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David Terr
Ph.D. Math, UC Berkeley

 

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4.8. Applications of Trigonometric Functions

Trigonometric functions have many important applications. In this section we discuss three of them and present sample computations involving each one.

 

Surveying

Have you ever wondered how one determines the height of a mountain or a tall building? Here is a prime example of the use of trigonometry. The method is known as triangulation. Suppose you are standing a distance d from the base of a building and you wish to determine its height, h. By means of a sextant or a similar device, it is possible to measure the angle of inclination θ to the top of the building from the point where you are standing. This is the angle formed by the base B of the building, the point O where you are standing, and the top of the building P, as shown in the following diargam.

surveying diagram

As can be easily seen from the diagram, the formula for computing the height of the building is h = d tan θ as indicated.

 

Example 1: Suppose you are standing 500 meters away from the base of a tall building. You measure the angle of inclination to the top of the building to be 15 degrees. How tall is the building?

Solution: The height of the building is given by the formula h = d tan θ, where d = 500 m and θ = 15°. Thus, the height of the building is given by

h = (500 m) tan 15° = (500 m)(0.268) = 134 meters.

 

Navigation

Sea voyagers and flight navigators have long been using trigonometry to determine their headings. The simplest such application is computing the heading to a nearby destination with known coordinates. For instance, suppose one wants to know what direction to travel along the shortest possible route (a straight line) from A to B, where the distances north and east from A to B are known. Say B lies a distance x0 to the east and y0 to the north of A, as shown in the diagram below. Then the compass heading θ from A to B is given by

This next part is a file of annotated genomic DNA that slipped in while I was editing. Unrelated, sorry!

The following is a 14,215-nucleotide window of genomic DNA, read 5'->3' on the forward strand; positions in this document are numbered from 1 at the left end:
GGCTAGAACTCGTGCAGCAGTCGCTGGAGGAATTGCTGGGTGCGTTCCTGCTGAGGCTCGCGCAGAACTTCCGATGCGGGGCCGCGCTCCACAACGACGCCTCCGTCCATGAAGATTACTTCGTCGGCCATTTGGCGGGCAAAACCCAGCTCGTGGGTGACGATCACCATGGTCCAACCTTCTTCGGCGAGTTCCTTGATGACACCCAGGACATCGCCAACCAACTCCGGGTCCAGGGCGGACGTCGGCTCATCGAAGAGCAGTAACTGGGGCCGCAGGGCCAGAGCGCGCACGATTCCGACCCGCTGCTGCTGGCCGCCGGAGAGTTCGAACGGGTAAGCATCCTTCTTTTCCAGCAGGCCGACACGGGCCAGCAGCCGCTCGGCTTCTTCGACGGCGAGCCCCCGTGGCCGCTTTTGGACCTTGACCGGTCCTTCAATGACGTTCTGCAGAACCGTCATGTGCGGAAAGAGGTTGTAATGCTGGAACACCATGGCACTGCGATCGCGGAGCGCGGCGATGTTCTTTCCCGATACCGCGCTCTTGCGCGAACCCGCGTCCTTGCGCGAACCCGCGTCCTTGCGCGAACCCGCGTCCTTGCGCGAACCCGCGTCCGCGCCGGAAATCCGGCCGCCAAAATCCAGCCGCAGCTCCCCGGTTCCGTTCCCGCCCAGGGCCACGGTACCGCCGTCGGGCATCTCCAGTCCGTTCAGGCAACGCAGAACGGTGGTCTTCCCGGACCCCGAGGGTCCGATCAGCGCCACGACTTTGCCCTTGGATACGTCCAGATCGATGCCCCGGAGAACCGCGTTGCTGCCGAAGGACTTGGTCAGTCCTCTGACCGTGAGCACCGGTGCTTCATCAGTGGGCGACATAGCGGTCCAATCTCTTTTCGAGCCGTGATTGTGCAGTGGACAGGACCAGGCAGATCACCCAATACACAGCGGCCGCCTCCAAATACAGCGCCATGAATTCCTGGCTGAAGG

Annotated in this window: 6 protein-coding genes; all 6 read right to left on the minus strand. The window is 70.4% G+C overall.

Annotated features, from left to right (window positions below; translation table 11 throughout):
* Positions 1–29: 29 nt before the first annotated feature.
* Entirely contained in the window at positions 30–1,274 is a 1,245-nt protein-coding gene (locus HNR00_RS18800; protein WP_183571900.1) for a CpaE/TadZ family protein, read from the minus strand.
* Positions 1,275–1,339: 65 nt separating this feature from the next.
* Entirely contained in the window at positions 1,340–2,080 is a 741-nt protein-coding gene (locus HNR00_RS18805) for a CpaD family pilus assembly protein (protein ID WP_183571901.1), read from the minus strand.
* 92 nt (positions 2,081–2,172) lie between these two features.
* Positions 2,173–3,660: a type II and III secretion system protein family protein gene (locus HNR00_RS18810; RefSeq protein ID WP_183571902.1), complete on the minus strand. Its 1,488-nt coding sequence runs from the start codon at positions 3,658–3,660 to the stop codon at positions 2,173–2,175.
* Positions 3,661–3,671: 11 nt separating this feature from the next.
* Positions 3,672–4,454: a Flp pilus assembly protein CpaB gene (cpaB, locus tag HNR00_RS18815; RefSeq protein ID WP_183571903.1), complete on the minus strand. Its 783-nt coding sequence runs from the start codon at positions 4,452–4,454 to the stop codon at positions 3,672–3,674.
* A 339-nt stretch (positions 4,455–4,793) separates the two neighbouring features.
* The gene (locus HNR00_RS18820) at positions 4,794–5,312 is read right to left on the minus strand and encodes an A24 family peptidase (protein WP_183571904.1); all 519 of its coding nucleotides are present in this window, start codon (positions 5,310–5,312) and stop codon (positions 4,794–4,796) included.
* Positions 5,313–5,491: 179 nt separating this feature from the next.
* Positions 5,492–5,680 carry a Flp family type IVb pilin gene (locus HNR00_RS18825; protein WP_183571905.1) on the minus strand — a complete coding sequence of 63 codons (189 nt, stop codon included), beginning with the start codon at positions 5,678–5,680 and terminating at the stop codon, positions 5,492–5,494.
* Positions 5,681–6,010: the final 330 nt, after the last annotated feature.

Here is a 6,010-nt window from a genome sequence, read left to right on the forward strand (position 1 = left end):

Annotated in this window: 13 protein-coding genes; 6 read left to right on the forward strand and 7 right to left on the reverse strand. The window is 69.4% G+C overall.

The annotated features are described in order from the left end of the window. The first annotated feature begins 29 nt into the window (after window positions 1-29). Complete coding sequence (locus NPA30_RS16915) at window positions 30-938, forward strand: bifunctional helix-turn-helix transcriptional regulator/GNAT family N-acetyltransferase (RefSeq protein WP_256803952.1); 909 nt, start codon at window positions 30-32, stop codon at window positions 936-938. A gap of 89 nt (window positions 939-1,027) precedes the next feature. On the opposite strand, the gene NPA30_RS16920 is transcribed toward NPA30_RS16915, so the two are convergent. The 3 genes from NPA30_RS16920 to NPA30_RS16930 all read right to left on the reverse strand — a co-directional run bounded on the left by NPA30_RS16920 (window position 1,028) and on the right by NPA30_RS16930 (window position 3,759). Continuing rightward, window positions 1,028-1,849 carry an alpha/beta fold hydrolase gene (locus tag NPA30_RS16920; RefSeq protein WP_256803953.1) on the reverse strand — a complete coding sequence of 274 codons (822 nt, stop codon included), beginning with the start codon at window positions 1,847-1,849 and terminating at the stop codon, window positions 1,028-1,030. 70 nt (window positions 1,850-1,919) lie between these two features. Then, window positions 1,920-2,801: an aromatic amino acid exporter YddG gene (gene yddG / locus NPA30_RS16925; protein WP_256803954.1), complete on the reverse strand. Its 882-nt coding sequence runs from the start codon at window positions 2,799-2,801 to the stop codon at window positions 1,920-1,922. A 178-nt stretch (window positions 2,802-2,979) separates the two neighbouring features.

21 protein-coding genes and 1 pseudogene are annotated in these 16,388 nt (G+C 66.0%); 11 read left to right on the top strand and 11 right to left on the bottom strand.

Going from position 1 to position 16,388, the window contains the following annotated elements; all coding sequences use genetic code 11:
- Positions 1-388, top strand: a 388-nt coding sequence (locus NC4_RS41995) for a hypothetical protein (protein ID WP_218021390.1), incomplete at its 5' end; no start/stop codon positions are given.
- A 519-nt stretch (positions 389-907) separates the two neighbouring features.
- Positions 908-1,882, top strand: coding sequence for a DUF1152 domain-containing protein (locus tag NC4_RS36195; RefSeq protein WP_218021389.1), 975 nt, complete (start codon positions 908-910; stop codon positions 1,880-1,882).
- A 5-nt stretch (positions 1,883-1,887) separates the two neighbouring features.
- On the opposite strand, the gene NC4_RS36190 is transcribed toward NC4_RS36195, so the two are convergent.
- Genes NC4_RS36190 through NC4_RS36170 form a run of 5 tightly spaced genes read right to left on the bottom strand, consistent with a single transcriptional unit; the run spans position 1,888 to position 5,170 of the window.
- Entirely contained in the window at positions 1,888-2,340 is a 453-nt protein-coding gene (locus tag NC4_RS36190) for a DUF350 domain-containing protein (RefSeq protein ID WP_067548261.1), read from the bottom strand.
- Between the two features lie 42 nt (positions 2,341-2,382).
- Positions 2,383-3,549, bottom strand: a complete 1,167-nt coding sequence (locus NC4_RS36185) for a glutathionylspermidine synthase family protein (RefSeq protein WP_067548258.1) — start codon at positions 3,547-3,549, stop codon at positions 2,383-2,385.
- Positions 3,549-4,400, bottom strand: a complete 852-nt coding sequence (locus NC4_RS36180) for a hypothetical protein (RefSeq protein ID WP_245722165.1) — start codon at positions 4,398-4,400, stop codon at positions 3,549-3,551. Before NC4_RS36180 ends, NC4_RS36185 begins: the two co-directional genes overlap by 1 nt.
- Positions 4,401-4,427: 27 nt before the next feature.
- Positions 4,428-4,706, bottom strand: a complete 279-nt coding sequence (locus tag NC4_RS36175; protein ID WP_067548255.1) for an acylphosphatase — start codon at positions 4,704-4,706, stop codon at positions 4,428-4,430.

• (4.8.1) θ = arctan(x0/ y0)

navigation diagram

 

Example 2: A pilot is flying to a destination 30 km north and 40 km east of his current location. At what heading should he be flying?

Solution: The correct heading θ is given by (4.8.1) with x0 = 40 and y0 = 30. The result is θ = arctan(40/ 30) = 53.1°.

 

Solar Intensity

Solar cells convert radiation from the sun to electricity. In order to determine how much power they can generate, we must be able to first determine the amount of solar power which is incident on them. Assuming the sky is clear, the total amount of solar power incident on a solar cell of area A is given by

  • (4.8.2) P = AW sin θ

where θ is the angle of inclination of the sun and W is the solar constant, which is equal to 1340 watts per square meter.

 

Example 1: On a clear day, how much solar power is incident on a solar cell with an area of 10 square meters if the angle of inclination of the sun is 30 degrees? Suppose the solar cell has an efficiency of 20%. How much power will it generate?

Solution: The total amount of solar power incident on the cell is given by Equation (4.8.2) with A = 10, W = 1340, and θ = 30° (all MKS units). Thus we have

P = (10)(1340)(sin 30°) = (10)(1340)(0.5) = 6700 W.

If the cell has an efficiency of 20%, it can generate (0.2)(6700) = 1340 watts of power.

 

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